Everyone wants to have a better day. By making your prospects smile or laugh, giving them a chance to talk about their problems, and showing them you might have a solution, you'll improve their days. That means stronger relationships and ultimately, more sales.
Cold Calling Script Template
Ready to start cold calling? Here's a cold calling script template you can use to get started. Download the template below.
Now that you have your script, here are some tips to keep in mind.
1. Practice your cold call script.
While you don't want to sound robotic and rehearsed, you do want to repeat your script so you don't forget it. The better you know goals of the script, you'll be able to think on your feet if the prospect comes back with a comment or question you hadn't planned for.
With each call, you'll get a chance to practice your cold calling script -- and you'll learn strategies to make future cold calls more effective.
2. Focus on your goal.
The goal of each cold call is to introduce yourself to the prospect and set up a discovery call with them. Remind yourself of the desired end result. This will help you stay on track as you're cold calling prospects.
3. Do your research.
Before you even think about picking up the phone, you should have lots of information about the prospect you're reaching out to.
You should know what their company does, their role at the company, if you've worked with a similar company in the past, and additional facts you can use to build rapport with them.
Where did they go to school? Do you know a friend or colleague? Did they recently attend an industry event? These are some rapport-building topics you can use to start the conversation.
4. Pique curiosity.
Open the conversation by generating intrigue and interest. If you can get them invested, your chances of taking the discussion further with them increase dramatically.
5. Ask open-ended questions.
Avoid asking 'yes or no' questions. Instead, open-ended questions will keep the conversation going, especially when asking the prospect about their pain points and goals.
6. Be an active listener.
It can be easy to get lost in the conversation, but make sure you're listening carefully to the prospect's responses. When appropriate, repeat back what they said about their company or goals. This helps you clarify what was said and shows the prospect that you truly care about what they're saying.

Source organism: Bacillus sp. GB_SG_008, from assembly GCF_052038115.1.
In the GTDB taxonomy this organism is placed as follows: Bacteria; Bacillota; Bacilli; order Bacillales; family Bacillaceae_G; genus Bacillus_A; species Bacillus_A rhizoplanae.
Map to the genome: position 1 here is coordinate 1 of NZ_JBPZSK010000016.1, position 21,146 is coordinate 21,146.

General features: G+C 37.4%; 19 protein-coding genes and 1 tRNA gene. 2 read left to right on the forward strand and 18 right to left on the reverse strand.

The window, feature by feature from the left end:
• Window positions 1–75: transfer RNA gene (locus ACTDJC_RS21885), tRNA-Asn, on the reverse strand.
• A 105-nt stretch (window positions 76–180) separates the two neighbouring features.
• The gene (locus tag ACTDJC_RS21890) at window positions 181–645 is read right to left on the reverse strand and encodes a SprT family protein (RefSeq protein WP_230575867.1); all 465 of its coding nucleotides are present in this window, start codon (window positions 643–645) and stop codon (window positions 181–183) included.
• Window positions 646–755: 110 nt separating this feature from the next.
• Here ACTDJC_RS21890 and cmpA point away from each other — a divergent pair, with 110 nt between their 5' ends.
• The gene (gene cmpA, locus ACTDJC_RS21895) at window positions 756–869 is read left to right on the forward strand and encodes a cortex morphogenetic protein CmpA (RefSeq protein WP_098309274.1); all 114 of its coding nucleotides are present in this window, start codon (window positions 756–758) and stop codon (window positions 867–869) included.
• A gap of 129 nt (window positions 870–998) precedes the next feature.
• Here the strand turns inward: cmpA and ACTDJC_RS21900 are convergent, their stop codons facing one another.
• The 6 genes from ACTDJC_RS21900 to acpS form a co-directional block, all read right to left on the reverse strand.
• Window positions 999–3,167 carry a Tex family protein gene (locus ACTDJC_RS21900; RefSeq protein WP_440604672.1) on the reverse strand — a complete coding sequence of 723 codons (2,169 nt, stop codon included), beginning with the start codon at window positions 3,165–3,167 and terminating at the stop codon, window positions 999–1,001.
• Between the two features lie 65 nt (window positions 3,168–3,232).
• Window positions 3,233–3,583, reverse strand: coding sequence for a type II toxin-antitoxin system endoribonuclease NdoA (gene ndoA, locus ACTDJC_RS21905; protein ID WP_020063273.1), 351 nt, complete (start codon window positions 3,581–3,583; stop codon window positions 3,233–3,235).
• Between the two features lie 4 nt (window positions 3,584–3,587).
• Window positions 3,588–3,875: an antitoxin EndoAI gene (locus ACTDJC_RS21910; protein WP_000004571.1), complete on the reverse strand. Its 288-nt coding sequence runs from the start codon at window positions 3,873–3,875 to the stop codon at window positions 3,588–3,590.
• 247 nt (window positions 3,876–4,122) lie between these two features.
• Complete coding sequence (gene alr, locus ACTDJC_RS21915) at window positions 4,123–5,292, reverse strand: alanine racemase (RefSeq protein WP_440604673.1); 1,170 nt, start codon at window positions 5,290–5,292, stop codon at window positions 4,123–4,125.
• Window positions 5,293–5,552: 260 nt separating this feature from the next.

7. Pick out their pains.
Often, eliminating pain is more powerful at incentivizing prospects than adding value. As you get the prospect to open up about their organization, role, and situation, listen for current struggles, points of contention, or problems they may be experiencing.
This may give you an "I can help with that" moment.
8. Anticipate objections.
The more calls you complete, the more you'll get a feel for the types of objections you'll get.
Certainly there will be some cases where you don't want to waste the prospect's time.
But for the cases where it is a good opportunity to press on, having a scripted response to handle the objection will keep you from getting caught off guard and allowing the call to come to a grinding halt.
9. Use social proof.
Your prospect identified themselves as your ideal client.
Why not guide the conversation in a way that allows them to continue seeing themselves in your offerings?
Tell stories about customers like them
Use case studies that show what they stand to gain
Show testimonials and success stories
10. Conduct call reviews.
You should never let your cold call script or etiquette get stale. As your business and product or service evolves, so should your cold call technique.
On a monthly or quarterly basis, conduct a call or "film" review with your sales team. Select a few recorded (with permission) calls or sit in on a few live attempts, and have reps provide constructive feedback on what went well and what could be improved upon next time.
11. Have a 'close' in mind for every conversation.
Sales pro Jeff Hoffman recommends always having a small close in mind for every point of contact you have with a prospect. For a cold call, that small close might simply be getting five more minutes of a prospect's time or a follow-up call for later in the week.
Before each email you send and phone call you make, identify your close for more streamlined and focused communication.
This script and these tips will help you be a more effective cold caller. Just remember that it's all about providing value. In many cases, doing so will help build rapport and win prospects over, even if the conversation began "cold."
Editor's note: This post was originally published in October 2019 and has been updated for comprehensiveness.
Originally published Aug 5, 2020 1:15:00 PM, updated August 05 2020